• Mark Zimmerman

Movies from Outer Space

I just finished watching The Queen of Outer Space, a 1958 movie starring Zsa Zsa Gabor. Three astronauts and a professor launch into space and witness a laser beam destroy the space station where they’re headed. Then they find themselves crashing into a lush world the professor speculates is Venus (looks more like Oz). They are surrounded by young women in tight-fitting mini-skirt dresses and nylons brandishing wicked looking rayguns. These babes speak English! The Earthlings are taken to the five-woman Council, all of whom wear masks. The council members wear masks because their faces have been hideously disfigured by radiation from Earthmen. They despise Earthmen, while the other gals are getting to know the astronauts better and begin to like them. The loveliest of all is, of course, Zsa Zsa, who wears dangling earrings, a bouffant hairdo, and who doesn’t speak English. Anyway, to make a long, lame plot much shorter, the Earthmen team up with the rebellious Venetians to overthrow the wicked Queen and her posse (yes, her posse), and divert the deathray that was supposed to destroy Earth. Unfortunately, the astronauts are advised by their commander on Earth that a rescue mission is at least a full year away, and they’ll have to survive as best they can, all the while surrounded by fawning beautiful women! The only purpose of this monstrosity of a movie, other than exposure for Zsa Zsa, was to serve as the basis for countless X-rated parodies in the far future, at least that’s my speculation. Ahem.


Some movies so bad you can’t turn your eyes away. These are guilty pleasures, films so lame that you can’t admit to anyone that you crave them. Here are mine.


Road House (1989), starring Patrick Swayze, an el supremo cooler or bouncer in big demand. He sews up his own wounds, carries his medical files with him, kills foes by ripping out their throats or hearts, reads philosophy, practices tai chi, drinks his coffee black, and smokes cigarettes for breakfast. He takes over the Double Duece nightclub outside Kansas City, cracks a lot of skulls, woos the local ER doctor, and battles the town’s rich bad guy named Brad (Ben Gazarra). Music by the Jeff Healey Band is not half bad actually. Fantastic guest appearance by Sam Elliott, bad-ass amigo. Bar fights, buildings blow up, cars trampled by big wheels, a strip scene, love scene, helicopter landing on a lawn scene, and a huge stuffed bear falls over on a stupid, fat guy. Rated five stitches.


Smokey and the Bandit (1977). Foul-mouthed Jackie Gleason is a joy to watch as is the big, bad, black car. Jerry Reed gets to run over a bunch of bikers’ hogs with his 18-wheeler, and cute little Sally Field maneuvers in some tight jeans. Law enforcement is thwarted at every turn. Five cans of Coors.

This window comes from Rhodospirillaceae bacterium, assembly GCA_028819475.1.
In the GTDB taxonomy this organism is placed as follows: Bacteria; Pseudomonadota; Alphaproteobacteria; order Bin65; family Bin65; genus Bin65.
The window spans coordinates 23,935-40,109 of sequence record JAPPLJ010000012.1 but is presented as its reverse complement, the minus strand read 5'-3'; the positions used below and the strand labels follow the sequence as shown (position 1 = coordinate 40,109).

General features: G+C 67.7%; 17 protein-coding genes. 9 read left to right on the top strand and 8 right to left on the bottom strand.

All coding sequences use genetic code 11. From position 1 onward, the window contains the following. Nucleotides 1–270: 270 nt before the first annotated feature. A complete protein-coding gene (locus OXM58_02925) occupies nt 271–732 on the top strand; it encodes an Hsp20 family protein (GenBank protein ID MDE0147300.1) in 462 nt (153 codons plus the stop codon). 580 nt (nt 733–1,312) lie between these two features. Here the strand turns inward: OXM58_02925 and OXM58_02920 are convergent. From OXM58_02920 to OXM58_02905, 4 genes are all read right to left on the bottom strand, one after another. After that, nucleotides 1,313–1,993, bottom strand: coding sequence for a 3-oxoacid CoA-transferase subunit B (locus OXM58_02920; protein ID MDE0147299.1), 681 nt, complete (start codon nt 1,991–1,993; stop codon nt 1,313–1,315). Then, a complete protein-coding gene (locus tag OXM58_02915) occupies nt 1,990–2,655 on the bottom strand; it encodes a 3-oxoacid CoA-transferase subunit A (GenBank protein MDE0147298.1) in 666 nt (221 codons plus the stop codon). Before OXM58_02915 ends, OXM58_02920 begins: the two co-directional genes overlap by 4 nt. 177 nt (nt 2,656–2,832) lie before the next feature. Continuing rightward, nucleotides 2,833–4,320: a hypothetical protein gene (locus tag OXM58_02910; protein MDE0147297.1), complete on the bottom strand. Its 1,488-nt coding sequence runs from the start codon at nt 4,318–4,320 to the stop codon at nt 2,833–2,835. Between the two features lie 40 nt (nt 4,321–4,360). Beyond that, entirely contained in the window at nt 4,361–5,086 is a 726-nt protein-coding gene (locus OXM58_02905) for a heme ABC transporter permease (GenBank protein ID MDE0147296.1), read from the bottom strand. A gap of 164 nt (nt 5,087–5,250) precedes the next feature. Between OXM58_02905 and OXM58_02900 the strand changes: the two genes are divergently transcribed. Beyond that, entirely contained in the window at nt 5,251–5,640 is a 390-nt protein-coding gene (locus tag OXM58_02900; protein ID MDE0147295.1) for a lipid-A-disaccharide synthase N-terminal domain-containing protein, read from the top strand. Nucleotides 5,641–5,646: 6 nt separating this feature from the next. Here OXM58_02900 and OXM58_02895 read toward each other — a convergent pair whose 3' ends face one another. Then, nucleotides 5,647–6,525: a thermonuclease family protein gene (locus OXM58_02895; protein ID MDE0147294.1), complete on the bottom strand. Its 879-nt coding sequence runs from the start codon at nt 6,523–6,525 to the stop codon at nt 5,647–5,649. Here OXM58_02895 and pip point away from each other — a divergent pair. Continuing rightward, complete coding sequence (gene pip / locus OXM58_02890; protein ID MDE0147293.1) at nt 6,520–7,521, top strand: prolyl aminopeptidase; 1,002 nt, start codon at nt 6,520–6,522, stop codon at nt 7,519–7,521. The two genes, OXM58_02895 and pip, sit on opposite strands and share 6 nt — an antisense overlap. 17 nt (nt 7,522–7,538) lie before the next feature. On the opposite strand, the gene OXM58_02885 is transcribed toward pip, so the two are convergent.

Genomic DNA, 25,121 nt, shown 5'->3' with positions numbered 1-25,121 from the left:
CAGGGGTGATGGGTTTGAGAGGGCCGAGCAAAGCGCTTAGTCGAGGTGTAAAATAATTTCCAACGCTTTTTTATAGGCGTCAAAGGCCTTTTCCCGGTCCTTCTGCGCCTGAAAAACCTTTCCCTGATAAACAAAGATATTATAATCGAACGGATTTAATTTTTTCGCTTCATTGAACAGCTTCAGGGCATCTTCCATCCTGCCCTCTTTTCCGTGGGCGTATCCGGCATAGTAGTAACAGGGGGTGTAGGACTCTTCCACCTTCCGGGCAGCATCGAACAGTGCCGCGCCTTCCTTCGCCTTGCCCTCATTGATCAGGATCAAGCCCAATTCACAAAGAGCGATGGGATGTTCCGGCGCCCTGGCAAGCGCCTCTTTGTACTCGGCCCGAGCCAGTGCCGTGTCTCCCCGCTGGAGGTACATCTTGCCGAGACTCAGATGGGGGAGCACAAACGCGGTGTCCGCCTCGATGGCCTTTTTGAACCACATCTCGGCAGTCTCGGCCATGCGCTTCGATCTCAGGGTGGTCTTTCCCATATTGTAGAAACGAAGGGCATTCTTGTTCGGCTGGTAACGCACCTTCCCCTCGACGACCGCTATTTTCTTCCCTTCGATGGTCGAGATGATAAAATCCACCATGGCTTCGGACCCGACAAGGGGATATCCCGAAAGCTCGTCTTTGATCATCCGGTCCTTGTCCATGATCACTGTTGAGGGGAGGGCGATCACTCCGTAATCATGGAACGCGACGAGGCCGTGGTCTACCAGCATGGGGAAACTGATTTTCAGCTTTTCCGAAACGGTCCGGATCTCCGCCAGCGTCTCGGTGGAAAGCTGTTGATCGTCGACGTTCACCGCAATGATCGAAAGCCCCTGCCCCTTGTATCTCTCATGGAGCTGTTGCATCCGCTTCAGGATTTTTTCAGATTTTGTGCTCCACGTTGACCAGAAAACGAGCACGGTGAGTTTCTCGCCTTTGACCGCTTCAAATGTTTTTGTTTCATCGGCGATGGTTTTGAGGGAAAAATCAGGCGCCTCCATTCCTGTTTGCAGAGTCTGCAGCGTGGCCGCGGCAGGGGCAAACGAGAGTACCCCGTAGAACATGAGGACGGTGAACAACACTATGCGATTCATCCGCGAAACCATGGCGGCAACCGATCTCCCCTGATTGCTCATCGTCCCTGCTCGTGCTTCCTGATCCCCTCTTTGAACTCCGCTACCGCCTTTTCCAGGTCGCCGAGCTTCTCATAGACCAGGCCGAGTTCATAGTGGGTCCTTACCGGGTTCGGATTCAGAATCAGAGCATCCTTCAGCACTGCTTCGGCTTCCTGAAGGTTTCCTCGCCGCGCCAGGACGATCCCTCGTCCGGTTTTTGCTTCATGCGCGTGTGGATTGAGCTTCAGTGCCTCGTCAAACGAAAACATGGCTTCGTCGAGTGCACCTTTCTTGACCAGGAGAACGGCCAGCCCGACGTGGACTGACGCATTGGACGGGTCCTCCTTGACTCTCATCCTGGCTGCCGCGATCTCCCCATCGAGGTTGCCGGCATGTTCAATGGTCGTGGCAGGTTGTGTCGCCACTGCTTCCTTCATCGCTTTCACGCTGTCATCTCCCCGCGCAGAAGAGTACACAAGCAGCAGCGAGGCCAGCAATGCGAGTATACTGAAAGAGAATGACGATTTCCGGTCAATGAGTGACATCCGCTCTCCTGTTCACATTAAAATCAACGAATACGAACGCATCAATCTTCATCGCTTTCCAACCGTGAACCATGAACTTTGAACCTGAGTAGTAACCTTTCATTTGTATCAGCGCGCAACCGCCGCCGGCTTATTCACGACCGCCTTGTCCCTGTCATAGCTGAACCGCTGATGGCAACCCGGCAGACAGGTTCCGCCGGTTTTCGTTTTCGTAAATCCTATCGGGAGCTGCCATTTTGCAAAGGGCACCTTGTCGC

Tommy Boy (1995), starring Chris Farley and David Spade. Not sure why I find this slapstick mess such good clean fun. Cow tipping? A dead deer come to life and ripping up a vintage muscle car? Bo Derek in a swimsuit? Stunning guest appearance by Dan Aykroyd in a suit. Five brake pads.


Rambo-First Blood (1982), starring Sly Stallone as a Vietnam vet with ripped muscles who can eat stuff that would make a billygoat puke. Sly, topless most of the movie, runs afoul of hardass police chief Brian Dennehy, fresh from his role in Tommy Boy, and heads for the hills on a dirtbike. Sly manages to disable several search parties and totally demolish the town with bombs and a handheld Gatling gun without killing anyone, except the police chief. Five fireball explosions.


Total Recall (1990), starring Arnold Schwarzenegger, who’s married to Sharon Stone but wants to go to Mars to save the colonists from some bad dudes who look like they suffer constantly from migranes. Arnold pulls a big glob out of his brain through his nose that turns into a bug-like robot thing. Cameras can see through walls and robots that resemble Howdy Doodie drive little electric cars. Mars is vastly overrated. Five asteroids.


Death Wish (1974), starring Charles Bronson as Dr. Paul Kersey, an urbane architect whose wife is murdered and daughter raped by vicious gang members. Kersey goes out west and comes back with a six-shooter and commences to eliminate New York City’s scum. Vincent Gardenia plays the world-weary detective (we know this because he suffers from a cold) who tracks the vigilante down only to let him go. Kersey moves to LA and proceeds to gun down more lowlifes (not you, Ty). Five bullets.


Home Alone (1990), starring Macaulay Culkin as an insufferable brat caught alone at home over the Christmas holidays who celebrates the season by torturing two knucklehead burglars nearly to death. Super guest appearance by John Candy as a polka band leader who sits in the back of a U-Haul truck. There's just something about movies about rich kids goofing around in the affluent suburbs of a big city. Five tarantulas.


Jaws (1975), starring the crusty lobsterboat captain Quint, nerdy professor, and lantern-jawed police chief battling the largest studio prop ever devised. Their boat should have sunk in the first few minutes but lingers until the last scene in which the chief blows up the killer shark by shooting a compressed oxygen tank in its jaws with a rifle while the nerd lingers on the bottom and ole Quint, well, he's lunch. Murray Hamilton co-stars as the town's mayor, who must be a greedy bastard because he wears hideous sports jackets. Five buckets of chum.


Any Brian de Palma movie.





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